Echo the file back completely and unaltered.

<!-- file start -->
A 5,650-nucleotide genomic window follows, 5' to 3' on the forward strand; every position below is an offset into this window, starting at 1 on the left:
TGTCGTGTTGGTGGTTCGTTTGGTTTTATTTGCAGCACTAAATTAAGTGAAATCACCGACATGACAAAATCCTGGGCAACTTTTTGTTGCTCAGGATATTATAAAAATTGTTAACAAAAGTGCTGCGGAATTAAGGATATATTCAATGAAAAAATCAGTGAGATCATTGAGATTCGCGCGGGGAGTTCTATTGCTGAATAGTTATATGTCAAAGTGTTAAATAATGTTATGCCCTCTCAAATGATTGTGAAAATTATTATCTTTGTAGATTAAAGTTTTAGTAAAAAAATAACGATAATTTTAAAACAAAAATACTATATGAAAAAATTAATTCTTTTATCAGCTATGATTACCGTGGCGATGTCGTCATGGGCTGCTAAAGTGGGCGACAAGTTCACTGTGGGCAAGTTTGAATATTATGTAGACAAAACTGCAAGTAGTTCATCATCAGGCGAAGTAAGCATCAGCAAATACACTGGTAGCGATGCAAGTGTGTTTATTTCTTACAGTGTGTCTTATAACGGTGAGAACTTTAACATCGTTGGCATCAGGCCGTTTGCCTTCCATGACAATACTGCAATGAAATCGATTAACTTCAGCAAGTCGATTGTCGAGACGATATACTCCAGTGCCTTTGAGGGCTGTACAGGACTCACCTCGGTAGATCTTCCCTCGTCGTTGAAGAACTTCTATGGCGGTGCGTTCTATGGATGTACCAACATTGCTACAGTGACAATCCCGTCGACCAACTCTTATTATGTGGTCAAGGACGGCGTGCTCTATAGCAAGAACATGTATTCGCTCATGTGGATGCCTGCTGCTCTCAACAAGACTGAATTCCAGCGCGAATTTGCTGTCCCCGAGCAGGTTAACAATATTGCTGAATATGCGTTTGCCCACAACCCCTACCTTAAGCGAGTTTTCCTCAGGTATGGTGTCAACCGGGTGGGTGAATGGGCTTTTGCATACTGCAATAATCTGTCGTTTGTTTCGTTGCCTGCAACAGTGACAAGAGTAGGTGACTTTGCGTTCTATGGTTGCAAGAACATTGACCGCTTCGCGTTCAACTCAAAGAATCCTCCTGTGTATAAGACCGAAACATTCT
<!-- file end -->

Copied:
A 5,650-nucleotide genomic window follows, 5' to 3' on the forward strand; every position below is an offset into this window, starting at 1 on the left:
TGTCGTGTTGGTGGTTCGTTTGGTTTTATTTGCAGCACTAAATTAAGTGAAATCACCGACATGACAAAATCCTGGGCAACTTTTTGTTGCTCAGGATATTATAAAAATTGTTAACAAAAGTGCTGCGGAATTAAGGATATATTCAATGAAAAAATCAGTGAGATCATTGAGATTCGCGCGGGGAGTTCTATTGCTGAATAGTTATATGTCAAAGTGTTAAATAATGTTATGCCCTCTCAAATGATTGTGAAAATTATTATCTTTGTAGATTAAAGTTTTAGTAAAAAAATAACGATAATTTTAAAACAAAAATACTATATGAAAAAATTAATTCTTTTATCAGCTATGATTACCGTGGCGATGTCGTCATGGGCTGCTAAAGTGGGCGACAAGTTCACTGTGGGCAAGTTTGAATATTATGTAGACAAAACTGCAAGTAGTTCATCATCAGGCGAAGTAAGCATCAGCAAATACACTGGTAGCGATGCAAGTGTGTTTATTTCTTACAGTGTGTCTTATAACGGTGAGAACTTTAACATCGTTGGCATCAGGCCGTTTGCCTTCCATGACAATACTGCAATGAAATCGATTAACTTCAGCAAGTCGATTGTCGAGACGATATACTCCAGTGCCTTTGAGGGCTGTACAGGACTCACCTCGGTAGATCTTCCCTCGTCGTTGAAGAACTTCTATGGCGGTGCGTTCTATGGATGTACCAACATTGCTACAGTGACAATCCCGTCGACCAACTCTTATTATGTGGTCAAGGACGGCGTGCTCTATAGCAAGAACATGTATTCGCTCATGTGGATGCCTGCTGCTCTCAACAAGACTGAATTCCAGCGCGAATTTGCTGTCCCCGAGCAGGTTAACAATATTGCTGAATATGCGTTTGCCCACAACCCCTACCTTAAGCGAGTTTTCCTCAGGTATGGTGTCAACCGGGTGGGTGAATGGGCTTTTGCATACTGCAATAATCTGTCGTTTGTTTCGTTGCCTGCAACAGTGACAAGAGTAGGTGACTTTGCGTTCTATGGTTGCAAGAACATTGACCGCTTCGCGTTCAACTCAAAGAATCCTCCTGTGTATAAGACCGAAACATTCT